When failure hits, the only options are to keep going or quit. If you expect falling into a meadow of flowers and frolicking unicorns, then you’re going to immediately quit once you realize that getting to that meadow requires you to go through a rock filled cave filled with hungry bats.

2. Trust the Muse

Writing a story isn’t a big risk. It’s really just a risk on my time. So when I start writing a story, I’m scared it will be time wasted. Of course, it never really is. Even if the story doesn’t turn out fabulous, I still practiced.

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When I’ve taken risks in my life, the successful ones always seemed to happen when I followed the muse. Steven Pressfield describes the muse,

“The Muse demands depth. Shallow does not work for her. If we’re seeking her help, we can’t stay in the kiddie end. When we work, we have to go hard and go deep.”

The muse is a goddess who wants our attention and wants us to work on our passion.

If you’re taking a risk in anything, it’s assumed that there is some passion built up behind that risk. That passion, deep inside you, is the muse. Trust it, focus on it, listen to it.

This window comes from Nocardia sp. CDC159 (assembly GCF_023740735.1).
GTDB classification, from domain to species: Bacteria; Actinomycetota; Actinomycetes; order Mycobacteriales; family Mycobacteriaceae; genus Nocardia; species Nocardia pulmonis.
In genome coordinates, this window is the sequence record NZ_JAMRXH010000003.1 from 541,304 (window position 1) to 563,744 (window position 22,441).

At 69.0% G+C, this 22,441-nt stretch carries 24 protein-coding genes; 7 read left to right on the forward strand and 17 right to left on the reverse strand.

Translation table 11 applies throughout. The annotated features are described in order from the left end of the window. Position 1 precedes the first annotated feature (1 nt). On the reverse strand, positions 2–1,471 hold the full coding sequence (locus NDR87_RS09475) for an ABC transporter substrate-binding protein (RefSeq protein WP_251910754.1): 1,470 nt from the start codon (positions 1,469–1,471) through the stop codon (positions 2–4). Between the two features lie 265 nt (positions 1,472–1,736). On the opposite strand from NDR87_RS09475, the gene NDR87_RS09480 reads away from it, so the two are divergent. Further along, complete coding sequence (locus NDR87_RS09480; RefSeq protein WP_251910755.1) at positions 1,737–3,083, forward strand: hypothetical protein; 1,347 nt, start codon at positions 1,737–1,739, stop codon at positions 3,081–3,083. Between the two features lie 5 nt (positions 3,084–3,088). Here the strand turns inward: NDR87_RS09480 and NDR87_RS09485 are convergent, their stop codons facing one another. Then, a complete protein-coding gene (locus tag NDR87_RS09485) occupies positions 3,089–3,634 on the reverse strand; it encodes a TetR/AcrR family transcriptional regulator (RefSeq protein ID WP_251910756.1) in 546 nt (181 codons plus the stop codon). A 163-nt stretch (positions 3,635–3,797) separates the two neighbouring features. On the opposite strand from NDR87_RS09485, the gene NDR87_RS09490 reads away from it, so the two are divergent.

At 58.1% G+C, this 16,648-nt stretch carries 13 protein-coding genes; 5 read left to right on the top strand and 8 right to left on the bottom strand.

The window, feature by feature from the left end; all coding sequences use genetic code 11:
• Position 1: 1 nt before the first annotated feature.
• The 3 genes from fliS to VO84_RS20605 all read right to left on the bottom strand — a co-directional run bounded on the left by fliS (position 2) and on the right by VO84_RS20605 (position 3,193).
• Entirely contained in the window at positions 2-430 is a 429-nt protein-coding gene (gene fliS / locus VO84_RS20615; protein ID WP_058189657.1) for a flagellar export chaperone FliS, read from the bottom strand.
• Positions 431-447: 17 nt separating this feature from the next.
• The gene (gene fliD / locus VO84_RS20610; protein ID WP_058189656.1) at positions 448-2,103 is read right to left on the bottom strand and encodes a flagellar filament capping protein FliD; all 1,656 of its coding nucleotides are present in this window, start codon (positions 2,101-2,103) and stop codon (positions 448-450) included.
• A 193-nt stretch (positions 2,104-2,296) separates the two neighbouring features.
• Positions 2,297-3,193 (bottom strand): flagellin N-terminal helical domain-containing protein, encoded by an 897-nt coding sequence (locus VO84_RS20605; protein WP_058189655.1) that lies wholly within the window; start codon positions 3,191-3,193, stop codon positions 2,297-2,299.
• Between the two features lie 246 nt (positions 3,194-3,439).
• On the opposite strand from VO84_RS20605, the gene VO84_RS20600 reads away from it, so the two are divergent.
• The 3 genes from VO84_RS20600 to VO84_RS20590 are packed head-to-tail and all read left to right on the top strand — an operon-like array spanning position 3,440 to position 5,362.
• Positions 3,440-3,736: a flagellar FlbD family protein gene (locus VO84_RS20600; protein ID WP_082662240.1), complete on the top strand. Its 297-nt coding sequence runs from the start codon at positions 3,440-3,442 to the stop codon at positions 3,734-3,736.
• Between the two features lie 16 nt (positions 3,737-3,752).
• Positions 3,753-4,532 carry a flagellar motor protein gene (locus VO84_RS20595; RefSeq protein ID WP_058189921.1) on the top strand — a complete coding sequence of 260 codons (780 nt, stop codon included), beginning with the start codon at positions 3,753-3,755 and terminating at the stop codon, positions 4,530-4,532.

The most successful articles and stories I write are the ones I’ve focused all my attention on. There were no interruptions during their creative development. I didn’t check my phone or go watch my Twitter feed. I was fully engaged in my work.

Trust the muse, focus your attention on your risk, let the ideas and path develop themselves, and leave the distractions at the side of the road.

3. Remember to Be Authentic

Taking a risk and then turning into something you’re not, is only going to lead to disaster. Whether you are risking a new relationship or new opportunity, you must be yourself throughout the entire process.

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How many times have you acted like you loved something just because the men or woman you just started going out with loved it?

For example, I’m not an office worker. I have an incredibly hard time working in a confined timeline (ie. 9-5). That’s why I write. I can do it whenever the mood strikes, I don’t have somebody breathing down my neck, telling me that I’m five minutes late, or missed a comma somewhere. I don’t have to walk on eggshells wondering if what I’m writing will get me fired or make me lose a promotion. I can just be myself, period.

One girlfriend didn’t understand that. She believed solely in the 9-5 motto, specifically something in human resources because that was a very stable job. I was scared for my future, but I stuck with the relationship because of my own insecurities and acted like I would do it to make her happy.